You Should Know… Rafi Prober

Photo by Lacey Johnson
Photo by Lacey Johnson

As WJW reported on its cover earlier this month, the French government has signed an agreement acknowledging the role of its national rail company, SNCF, in deporting 76,000 Jews and others to concentration camps during the Holocaust. The settlement will provide a $60 million fund for survivors and their families.

The agreement, which was signed Dec. 8 and still must be approved by the French parliament, follows in the wake of numerous attempts by state legislatures – including Maryland’s General Assembly – to withhold rail contracts from SNCF.

Rafi Prober, 37, the Georgetown Law grad and Adas Israel congregant who led D.C. law firm Akin Gump’s pro bono representation of 650 Holocaust survivors, sat down with us to talk about his six-year-long involvement in the case, which involved more than 50 lawyers and lobbyists from his firm and 5,000 hours of work, other aspects of his job and his Jewish life.

How did you feel after the reparations agreement was reached in this case?
I have been working on the case for a full six plus years, since I began my tenure at Akin Gump. The firm brought in the case in 2006 and the first lawsuit was filed in 2000, some 14 years ago. This has been an incredibly long fight for justice. It’s a historic agreement that benefits many survivors. It feels terrific, professionally and personally, to have been able to help to bring, with a large team of people involved, some measure of justice to some survivors who are still here and their family members. There can never be true justice for what happened, but this represented, for me, most critically, an admission of complicity, and taking real responsibility for what occurred. At the end of the day, for many of our clients, that is what is most valuable.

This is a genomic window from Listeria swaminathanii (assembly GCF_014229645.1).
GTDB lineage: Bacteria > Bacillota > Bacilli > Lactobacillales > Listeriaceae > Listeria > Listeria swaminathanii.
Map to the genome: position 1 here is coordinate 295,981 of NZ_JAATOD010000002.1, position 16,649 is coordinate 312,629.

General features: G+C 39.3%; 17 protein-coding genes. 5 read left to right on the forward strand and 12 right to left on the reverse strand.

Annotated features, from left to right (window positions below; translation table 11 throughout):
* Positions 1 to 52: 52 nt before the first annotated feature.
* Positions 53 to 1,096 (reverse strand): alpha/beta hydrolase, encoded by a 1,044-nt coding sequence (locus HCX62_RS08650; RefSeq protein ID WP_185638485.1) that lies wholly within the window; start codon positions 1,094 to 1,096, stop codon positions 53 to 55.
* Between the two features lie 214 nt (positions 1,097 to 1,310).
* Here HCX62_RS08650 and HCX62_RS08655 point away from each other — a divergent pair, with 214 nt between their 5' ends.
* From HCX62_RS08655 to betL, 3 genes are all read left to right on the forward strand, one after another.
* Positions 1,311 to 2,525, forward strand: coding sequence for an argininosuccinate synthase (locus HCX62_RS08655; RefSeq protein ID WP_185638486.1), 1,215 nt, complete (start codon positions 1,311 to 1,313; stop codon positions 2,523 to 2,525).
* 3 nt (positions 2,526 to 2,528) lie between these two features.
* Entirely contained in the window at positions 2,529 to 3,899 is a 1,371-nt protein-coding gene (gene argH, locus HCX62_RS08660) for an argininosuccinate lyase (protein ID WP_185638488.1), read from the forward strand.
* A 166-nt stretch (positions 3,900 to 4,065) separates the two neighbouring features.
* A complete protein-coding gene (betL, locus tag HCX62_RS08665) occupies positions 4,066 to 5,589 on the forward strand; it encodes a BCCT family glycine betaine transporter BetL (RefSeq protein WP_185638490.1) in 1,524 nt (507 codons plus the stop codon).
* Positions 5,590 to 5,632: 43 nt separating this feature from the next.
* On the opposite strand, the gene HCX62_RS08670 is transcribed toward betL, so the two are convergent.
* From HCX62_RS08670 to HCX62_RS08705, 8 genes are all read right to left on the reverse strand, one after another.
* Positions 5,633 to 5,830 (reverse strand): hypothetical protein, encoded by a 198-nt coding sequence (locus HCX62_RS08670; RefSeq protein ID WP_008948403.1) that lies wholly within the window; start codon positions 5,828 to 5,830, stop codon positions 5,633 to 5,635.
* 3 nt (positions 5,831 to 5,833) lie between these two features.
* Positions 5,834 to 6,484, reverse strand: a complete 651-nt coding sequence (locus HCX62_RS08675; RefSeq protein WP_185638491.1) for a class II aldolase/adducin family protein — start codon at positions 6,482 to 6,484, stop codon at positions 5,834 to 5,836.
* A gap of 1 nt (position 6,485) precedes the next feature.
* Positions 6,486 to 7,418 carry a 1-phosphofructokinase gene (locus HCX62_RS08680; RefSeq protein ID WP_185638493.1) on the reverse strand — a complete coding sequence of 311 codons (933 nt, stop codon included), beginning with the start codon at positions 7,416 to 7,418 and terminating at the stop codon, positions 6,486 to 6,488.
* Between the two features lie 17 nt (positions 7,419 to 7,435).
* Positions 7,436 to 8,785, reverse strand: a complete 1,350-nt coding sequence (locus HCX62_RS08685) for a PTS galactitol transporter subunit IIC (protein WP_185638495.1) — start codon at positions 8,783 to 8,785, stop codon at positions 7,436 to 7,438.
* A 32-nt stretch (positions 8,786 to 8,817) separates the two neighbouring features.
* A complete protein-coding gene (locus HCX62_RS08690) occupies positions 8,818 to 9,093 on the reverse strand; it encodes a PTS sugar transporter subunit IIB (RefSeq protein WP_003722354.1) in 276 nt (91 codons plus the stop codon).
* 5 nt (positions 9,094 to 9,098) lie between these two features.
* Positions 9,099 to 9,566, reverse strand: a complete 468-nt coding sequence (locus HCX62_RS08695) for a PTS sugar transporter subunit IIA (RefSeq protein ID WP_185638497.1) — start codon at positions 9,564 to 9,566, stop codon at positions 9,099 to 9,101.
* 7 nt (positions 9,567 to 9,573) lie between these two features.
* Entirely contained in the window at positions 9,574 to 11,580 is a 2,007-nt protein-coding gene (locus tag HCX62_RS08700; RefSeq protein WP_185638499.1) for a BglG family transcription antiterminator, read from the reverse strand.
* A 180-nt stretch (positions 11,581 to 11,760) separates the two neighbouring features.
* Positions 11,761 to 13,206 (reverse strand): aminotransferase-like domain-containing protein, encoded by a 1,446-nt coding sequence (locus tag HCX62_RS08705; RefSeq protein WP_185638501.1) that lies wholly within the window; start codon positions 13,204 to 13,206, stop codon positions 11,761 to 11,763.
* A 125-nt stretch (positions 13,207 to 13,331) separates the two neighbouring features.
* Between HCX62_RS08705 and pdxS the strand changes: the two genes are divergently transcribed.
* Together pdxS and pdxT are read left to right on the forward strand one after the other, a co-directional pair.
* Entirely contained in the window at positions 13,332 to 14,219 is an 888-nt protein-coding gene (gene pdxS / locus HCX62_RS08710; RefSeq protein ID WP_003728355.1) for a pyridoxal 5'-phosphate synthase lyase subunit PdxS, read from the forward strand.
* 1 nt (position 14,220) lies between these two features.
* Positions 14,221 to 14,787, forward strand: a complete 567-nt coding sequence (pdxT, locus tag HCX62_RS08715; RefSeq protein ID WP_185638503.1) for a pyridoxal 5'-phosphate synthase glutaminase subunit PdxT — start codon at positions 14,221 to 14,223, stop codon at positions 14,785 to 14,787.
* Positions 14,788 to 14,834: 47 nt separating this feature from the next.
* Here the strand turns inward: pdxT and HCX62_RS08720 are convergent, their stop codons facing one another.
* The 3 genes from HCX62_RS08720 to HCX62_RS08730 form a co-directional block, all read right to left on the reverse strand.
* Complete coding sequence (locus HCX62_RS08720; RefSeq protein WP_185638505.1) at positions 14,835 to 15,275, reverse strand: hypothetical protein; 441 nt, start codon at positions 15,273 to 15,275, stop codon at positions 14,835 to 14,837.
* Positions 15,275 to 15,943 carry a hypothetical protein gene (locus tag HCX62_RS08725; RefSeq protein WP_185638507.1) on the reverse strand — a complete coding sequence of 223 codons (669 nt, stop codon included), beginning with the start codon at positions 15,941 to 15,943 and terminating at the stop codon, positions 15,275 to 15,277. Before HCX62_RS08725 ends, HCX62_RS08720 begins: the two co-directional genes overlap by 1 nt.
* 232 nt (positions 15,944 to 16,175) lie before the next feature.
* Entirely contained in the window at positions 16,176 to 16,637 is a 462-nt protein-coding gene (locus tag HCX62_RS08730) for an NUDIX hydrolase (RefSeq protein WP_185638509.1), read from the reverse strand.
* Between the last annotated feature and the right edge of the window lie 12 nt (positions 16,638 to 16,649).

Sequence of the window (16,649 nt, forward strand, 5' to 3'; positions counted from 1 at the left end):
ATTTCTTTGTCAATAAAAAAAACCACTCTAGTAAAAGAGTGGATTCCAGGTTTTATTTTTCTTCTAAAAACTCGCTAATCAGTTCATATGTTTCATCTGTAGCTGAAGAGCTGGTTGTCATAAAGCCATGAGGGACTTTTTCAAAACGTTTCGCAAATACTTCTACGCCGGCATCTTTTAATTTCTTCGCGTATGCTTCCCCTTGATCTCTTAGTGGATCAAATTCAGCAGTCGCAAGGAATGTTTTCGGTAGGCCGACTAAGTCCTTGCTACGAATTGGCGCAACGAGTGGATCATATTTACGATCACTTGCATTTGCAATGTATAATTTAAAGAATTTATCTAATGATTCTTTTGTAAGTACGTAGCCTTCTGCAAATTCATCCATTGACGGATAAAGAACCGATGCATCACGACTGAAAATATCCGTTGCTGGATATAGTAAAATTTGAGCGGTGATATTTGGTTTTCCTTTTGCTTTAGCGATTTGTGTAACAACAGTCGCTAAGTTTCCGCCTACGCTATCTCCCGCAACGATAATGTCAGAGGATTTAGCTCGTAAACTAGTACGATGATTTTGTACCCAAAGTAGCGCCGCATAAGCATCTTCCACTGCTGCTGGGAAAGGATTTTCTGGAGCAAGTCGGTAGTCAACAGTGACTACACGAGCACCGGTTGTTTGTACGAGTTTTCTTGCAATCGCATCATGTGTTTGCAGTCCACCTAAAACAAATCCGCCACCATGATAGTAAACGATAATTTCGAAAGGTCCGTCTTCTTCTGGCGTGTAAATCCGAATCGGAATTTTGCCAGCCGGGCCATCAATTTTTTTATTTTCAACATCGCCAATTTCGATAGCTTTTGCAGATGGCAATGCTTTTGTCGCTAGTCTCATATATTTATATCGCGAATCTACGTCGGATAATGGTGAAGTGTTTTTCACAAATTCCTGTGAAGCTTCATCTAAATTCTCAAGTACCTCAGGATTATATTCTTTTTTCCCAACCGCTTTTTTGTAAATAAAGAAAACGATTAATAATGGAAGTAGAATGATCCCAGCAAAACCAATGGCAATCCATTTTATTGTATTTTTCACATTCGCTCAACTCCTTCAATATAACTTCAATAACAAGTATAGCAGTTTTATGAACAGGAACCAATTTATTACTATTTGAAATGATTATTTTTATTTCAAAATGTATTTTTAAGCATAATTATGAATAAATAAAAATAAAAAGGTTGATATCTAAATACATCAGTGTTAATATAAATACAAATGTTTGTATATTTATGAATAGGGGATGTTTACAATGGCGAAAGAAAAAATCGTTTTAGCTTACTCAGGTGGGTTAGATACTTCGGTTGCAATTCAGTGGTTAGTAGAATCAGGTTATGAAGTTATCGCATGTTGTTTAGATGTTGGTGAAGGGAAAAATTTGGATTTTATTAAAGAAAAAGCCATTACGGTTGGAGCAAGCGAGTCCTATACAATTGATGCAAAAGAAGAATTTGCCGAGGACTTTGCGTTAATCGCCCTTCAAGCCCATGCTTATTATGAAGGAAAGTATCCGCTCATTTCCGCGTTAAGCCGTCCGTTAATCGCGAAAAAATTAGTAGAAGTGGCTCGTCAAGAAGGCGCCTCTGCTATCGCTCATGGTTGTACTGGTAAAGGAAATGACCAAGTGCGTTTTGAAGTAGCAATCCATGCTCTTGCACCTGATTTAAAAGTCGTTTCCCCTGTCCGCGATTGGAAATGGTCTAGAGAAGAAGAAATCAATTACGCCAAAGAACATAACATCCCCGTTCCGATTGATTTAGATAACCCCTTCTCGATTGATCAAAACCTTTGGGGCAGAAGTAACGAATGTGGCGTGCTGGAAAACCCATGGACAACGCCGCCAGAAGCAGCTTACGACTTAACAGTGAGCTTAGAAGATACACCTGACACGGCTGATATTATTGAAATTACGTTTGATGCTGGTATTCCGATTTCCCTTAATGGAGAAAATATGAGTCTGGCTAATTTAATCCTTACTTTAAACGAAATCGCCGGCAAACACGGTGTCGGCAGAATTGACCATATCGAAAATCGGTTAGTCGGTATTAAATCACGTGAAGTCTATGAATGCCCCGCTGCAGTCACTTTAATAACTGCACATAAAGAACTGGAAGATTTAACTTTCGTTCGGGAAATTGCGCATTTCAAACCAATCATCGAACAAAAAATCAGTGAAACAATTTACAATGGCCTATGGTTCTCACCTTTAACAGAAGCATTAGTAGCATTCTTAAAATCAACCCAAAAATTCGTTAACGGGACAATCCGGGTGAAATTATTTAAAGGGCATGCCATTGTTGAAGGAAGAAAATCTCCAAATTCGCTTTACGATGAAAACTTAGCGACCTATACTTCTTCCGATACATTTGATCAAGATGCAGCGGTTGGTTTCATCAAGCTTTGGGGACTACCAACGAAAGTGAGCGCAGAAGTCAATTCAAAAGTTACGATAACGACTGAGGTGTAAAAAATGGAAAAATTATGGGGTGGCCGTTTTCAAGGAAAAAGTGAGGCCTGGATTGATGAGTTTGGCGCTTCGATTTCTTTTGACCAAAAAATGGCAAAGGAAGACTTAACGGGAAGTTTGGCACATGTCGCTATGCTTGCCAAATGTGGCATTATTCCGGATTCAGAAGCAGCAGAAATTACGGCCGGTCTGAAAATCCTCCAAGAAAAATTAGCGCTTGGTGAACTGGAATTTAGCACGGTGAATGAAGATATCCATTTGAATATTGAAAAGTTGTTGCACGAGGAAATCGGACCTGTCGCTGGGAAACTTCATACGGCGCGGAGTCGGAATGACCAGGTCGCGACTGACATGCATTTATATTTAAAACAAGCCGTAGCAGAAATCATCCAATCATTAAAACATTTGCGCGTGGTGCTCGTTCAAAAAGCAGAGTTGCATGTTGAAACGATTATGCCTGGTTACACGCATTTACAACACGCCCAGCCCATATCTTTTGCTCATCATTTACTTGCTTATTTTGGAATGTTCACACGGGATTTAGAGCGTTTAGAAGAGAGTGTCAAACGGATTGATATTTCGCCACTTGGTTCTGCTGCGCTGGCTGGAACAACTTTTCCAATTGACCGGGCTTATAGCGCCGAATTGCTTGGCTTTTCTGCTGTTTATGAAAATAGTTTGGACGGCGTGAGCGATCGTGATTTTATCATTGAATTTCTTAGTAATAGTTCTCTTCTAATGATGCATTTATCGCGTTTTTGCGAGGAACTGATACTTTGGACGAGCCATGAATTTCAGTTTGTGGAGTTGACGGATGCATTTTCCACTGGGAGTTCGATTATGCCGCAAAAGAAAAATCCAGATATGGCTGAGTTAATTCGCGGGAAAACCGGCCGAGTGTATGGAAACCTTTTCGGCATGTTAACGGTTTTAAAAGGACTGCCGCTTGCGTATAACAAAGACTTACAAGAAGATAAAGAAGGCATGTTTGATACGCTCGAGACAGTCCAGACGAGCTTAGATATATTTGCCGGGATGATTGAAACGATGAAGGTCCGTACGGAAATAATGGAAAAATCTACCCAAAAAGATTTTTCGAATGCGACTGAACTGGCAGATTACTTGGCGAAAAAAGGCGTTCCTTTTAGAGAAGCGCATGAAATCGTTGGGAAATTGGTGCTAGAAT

Was this case personal for you?
It’s always been something I’ve been very interested in, personally and professionally. It’s very relevant to my life and my family’s. Nearly all my mother’s entire side of the family was murdered in Lithuania. That’s always been a big part of my background and history. It was really special, it was an honor, to work on a case like this. My wife and I have remained involved in this generally, in Holocaust remembrance, honoring the admonition never to forget. We are both on the United States Holocaust Memorial Museum’s lawyers committee and on the next generation board.

What was the most difficult legal challenge in this case?
The biggest challenge legally was the issue of foreign sovereign immunity. We and many others think it’s an inappropriate application of foreign sovereign immunity, based on the definition of instrumentality, but, nonetheless, SNCF was considered an instrument of the French government, and thus immune to suit in the U.S., because they are wholly owned by the French government.

Tell us about the rest of your practice?
I focus on government investigations, primarily congressional investigations.

Do you have any advice for people who receive a target letter from the government? Should they respond, even initially, on their own?
My first word of advice is to take it incredibly seriously and to reach out to counsel who specializes in this unique area of the law. Every case is different, but, as a general matter, it’s always wise to have a conversation with your lawyers before doing anything.

Were you affiliated Jewishly as a Georgetown student?
It’s a smaller Jewish community at Georgetown than at some other schools, but still very vibrant. I was very involved there, both in undergrad and in law school, where I ended up meeting and marrying my wife, Bonnie, who is Jewish as well.

She’s not another lawyer, is she?
For better or worse, she is.

Who wins in an argument?
There’s a difference between winning and being right sometimes. But I’d say it shakes out 50/50.

Did you two attend law school together? Was it helpful?
Yes. She would tell the story that she studied harder than I did, and I would study two days before an exam, from her outline, and perhaps do better on an exam or two. She still gives me a hard time about that.

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